On a recent flight from the mainland, the guy in front of me was wearing the most hilarious jacket with a picture of a tiger on it. I thought to myself, “I need to ask this guy who his tailor is,” but then I lost my nerve. Where can I find something like that?
Mr Dapper: Perhaps you are referring to the military use of the tiger stripe for camouflage clothing? Military styles have been de rigueur in men’s fashion for some time now, so I will assume it is so. Specifically, the tiger stripe camouflage pattern is associated with jungle warfare, starting with the French in Vietnam. There are now countless variations in existence. For obvious reasons, a tiger stripe was also adopted by the Tamil Tigers, albeit a distinctly different pattern. You may like to further explore the topic via R.D. Johnson’s definitive book Tiger Patterns. To purchase such a jacket, most army surplus shops should be able to accommodate. For example, Army Navy Sales (www.armynavysales.com) offers a number of M65 field jackets in a choice camouflages associated with various conflicts and environments for about HK$543 each, including, of course, a tiger stripe, as well as desert, woodland, tree bark and urban camouflage.
Mr Dandy: Seriously? My head was totally with Versace’s fantastical, gorgeous prints! At Versace Jeans right now, there’s a whole collection of tiger prints. Will you be buying the silky anorak style in blue and grey with curly cues and tigers (HK$4,800; Gateway Arcade, Harbour City, Tsim Sha Tsui), I wonder? Or the denim jacket version (HK$4,600), which comes with matching jeans (HK$3,300)? It goes without saying that you should not try the double denim look here. For something wilder, check out the Siberian Tiger Bomber Jacket with a white or black background and a huge tiger head on the front, which can be custom made for you in two to four weeks (HK$930; www.paom.com).
I don’t know if it’s old age or living in the tropics or what, but these days I wake up with deep lines on my face from the pillow. They are still visible more than an hour later when I arrive at the office, which makes me seem like I’ve just crawled out of bed. Not very professional. I’m not very good with face cream or any of that stuff, but I’m open if it will help. Do you have any advice on how to deal with it?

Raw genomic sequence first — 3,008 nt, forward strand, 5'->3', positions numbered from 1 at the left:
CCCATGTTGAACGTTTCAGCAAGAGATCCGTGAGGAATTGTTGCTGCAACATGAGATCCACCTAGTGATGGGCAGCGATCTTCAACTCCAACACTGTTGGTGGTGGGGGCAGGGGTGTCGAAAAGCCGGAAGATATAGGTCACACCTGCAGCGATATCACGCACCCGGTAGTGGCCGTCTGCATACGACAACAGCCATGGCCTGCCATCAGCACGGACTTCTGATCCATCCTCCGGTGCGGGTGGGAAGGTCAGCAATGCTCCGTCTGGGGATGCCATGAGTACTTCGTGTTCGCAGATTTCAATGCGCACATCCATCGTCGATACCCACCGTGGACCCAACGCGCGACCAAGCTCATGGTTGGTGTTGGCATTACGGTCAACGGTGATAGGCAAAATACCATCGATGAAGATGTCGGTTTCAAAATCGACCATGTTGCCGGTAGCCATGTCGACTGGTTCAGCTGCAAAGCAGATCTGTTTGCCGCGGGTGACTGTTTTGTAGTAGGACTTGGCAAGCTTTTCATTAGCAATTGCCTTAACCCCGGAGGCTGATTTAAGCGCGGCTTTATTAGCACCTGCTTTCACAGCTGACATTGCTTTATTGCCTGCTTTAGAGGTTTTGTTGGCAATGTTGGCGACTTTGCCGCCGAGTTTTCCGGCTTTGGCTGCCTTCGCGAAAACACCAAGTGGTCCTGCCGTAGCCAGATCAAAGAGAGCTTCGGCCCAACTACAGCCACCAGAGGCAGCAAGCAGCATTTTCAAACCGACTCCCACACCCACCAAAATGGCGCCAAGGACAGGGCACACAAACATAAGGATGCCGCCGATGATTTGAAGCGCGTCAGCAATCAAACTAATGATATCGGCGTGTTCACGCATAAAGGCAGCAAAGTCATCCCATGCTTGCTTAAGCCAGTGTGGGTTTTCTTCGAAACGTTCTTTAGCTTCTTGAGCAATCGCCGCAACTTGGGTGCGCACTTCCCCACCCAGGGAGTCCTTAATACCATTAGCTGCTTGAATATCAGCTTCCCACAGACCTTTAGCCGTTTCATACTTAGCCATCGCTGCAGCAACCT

Mr Dapper: Your last three words are my advice precisely. Deal with it. Wake up earlier, because only time can smooth out that temporary wrinkle. As I learned at school many moons ago, a bracing splash of cold water does wonders to wake up the body and mind. I believe sleep marks have to do with decreasing elasticity as we age. The usual sensible advice regarding health, sleep, salt and water also apply. Other than that, just deal with it.
Mr Dandy: Au contraire, mon frere! There’s tons you can do. I think warm, not cold, water and massaging in face cream works much better to get the circulation, blood flow and skin cells all going, pushing those puffy fluids and sleep lines out. Next, get rid of that million- count cotton pillow case. Only a super smooth-fitting satin will stay in place and stop the bunching up that’s leaving those ridges in your face. And for this sort of unique, slightly crazy product, I just go straight to the internet to explore my options. Try the DreamSkin Beauty Pillow Case (HK$387; www.pillowforwrinkles.com). Or treat yourself to the luxurious 100 per cent silk Meili & Grace Anti-Aging Pillowcase (HK$504; www.antiagingpillowcase.com), which I have used since giving up my gorgeous Frette. For more advanced solutions, check out the JuveRest Sleep Wrinkle Pillow with Cover (HK$1,240; www.juverest.com), designed by a plastic surgeon; and The Syla, a special sort of face mask for your forehead and the upper part of your face (HK$302; www.thesyla.com.)
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